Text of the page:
So this storyline was first conceptualized with Superman, and written in a fluent but topsy-turvy world but put on screen with Batman, in a much simpler display of levity. In the comic book, the Joker manages to trick Mr. Mxyzptlk, a creature from the 5th dimension without reality-altering powers in the 3rd dimension where we are, into giving Joker his powers. The story is split into two arcs, Superman: Arkham, and The Reign of Emperor Joker. In the former, Superman is in Arkham Asylum. Bizarro No. 1 is the head of the Justice League. The bald Lois Lane is the wealthy and evil enterprising business owner whose terrible schemes are legendary. Something just isn’t right, and Superman can feel it in his gut. But he doesn’t know what it is causing all of this. In the latter part, Joker reveals himself and it with his newfound powers, he’s putting his energies to the best use. Finding different ways to kill Batman, so every time he can bring him back to life and start the process all over again. The second part of this story was put forward in an episode of Batman: The Brave and The Bold, under the title Emperor Joker, where Bat-Mite, a different 5th-dimensional creature accidentally gives the Joker his powers while trying to help the Dark Knight in battle. In a much lighter on-screen representation of the Caped Crusader, the Joker kills the Bat over and over and over again in some twisted sadistic endless playtime. If you want to know how it ends, you’ll have to read it.
8. Identity Crisis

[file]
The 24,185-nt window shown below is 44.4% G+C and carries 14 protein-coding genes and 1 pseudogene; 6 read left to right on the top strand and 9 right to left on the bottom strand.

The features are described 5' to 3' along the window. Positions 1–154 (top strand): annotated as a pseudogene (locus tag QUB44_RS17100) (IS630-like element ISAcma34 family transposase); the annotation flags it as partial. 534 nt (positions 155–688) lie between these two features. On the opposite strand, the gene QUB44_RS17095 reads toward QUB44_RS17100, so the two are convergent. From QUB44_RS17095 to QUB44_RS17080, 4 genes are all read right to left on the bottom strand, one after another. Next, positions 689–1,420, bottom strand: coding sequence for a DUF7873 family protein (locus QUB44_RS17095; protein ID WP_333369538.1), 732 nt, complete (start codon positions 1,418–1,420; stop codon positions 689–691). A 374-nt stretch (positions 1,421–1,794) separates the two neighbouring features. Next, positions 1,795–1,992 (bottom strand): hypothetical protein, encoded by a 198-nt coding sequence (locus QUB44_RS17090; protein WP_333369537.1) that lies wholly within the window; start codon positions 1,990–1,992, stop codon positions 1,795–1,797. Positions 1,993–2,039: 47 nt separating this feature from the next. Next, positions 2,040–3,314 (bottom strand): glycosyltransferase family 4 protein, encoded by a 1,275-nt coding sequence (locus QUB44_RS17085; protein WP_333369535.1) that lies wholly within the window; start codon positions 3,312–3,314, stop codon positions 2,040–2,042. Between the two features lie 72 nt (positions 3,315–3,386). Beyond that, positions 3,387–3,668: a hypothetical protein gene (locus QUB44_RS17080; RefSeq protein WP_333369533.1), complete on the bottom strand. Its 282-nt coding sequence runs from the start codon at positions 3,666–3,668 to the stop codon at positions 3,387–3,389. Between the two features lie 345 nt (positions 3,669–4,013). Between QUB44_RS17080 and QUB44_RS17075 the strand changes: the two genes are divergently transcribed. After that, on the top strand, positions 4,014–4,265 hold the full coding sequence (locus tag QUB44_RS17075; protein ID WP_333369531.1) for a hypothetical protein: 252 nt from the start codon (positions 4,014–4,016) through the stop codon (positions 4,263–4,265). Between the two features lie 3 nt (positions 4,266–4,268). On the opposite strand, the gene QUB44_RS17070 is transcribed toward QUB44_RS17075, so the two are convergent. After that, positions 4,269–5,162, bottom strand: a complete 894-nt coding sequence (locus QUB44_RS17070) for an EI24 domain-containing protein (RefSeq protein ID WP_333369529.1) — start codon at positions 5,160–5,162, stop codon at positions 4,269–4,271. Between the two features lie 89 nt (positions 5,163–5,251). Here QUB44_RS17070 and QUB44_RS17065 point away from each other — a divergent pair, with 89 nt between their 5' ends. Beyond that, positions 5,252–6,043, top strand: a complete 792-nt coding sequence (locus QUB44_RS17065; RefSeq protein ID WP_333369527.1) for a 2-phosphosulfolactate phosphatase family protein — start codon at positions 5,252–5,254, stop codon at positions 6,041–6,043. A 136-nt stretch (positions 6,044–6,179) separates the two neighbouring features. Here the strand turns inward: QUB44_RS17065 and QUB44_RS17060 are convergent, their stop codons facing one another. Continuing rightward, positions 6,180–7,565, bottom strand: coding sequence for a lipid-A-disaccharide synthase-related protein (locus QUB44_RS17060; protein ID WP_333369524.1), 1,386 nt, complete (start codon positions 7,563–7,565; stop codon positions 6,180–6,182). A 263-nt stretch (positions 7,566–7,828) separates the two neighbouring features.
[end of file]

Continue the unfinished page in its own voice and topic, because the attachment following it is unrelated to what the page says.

So there are one too many crises happening in the DC Universe, from Final Crisis, to Infinite Crisis to Crisis on Infinite Earths. This one is less world-wide universally devastating but follows a sad dark story in the long and varying history of the Justice League. This 7-issue series begins with the death of Sue Dibny, wife of Ralph Dibny, the Elongated Man, and the first hero of the Justice League to publically reveal his secret identity. The story takes place in the somewhat near future, where all the sidekicks we knew in their childhood are grown up and their heroic counterparts are older, wiser, and a lot less innocent. As the story unfolds in a long and harrying crusade to determine who committed the murder, who broke into a house with human, martian and Kryptonian security measures, and burnt Sue Dibny to death, slow revelations are discovered by the younger and new members of the Justice League about the methods used by our shining knights, many of which were less than above board. As the Justice League pulls closer together after this tragedy to protect each other, and hold their loved ones closer than ever, the villains also band together and join forces to protect one another, knowing that the death of Sue Dibny would cause an undeniable ripple effect through members of the Justice League spread across the planet. Every single one claims innocence, and so much evidence destroyed by the fire, will the World’s Greatest Detective and the rest of his fellow crime fighters be able to solve this mystery that hits so close to home? More importantly… as more terrible things are discovered, will they want to?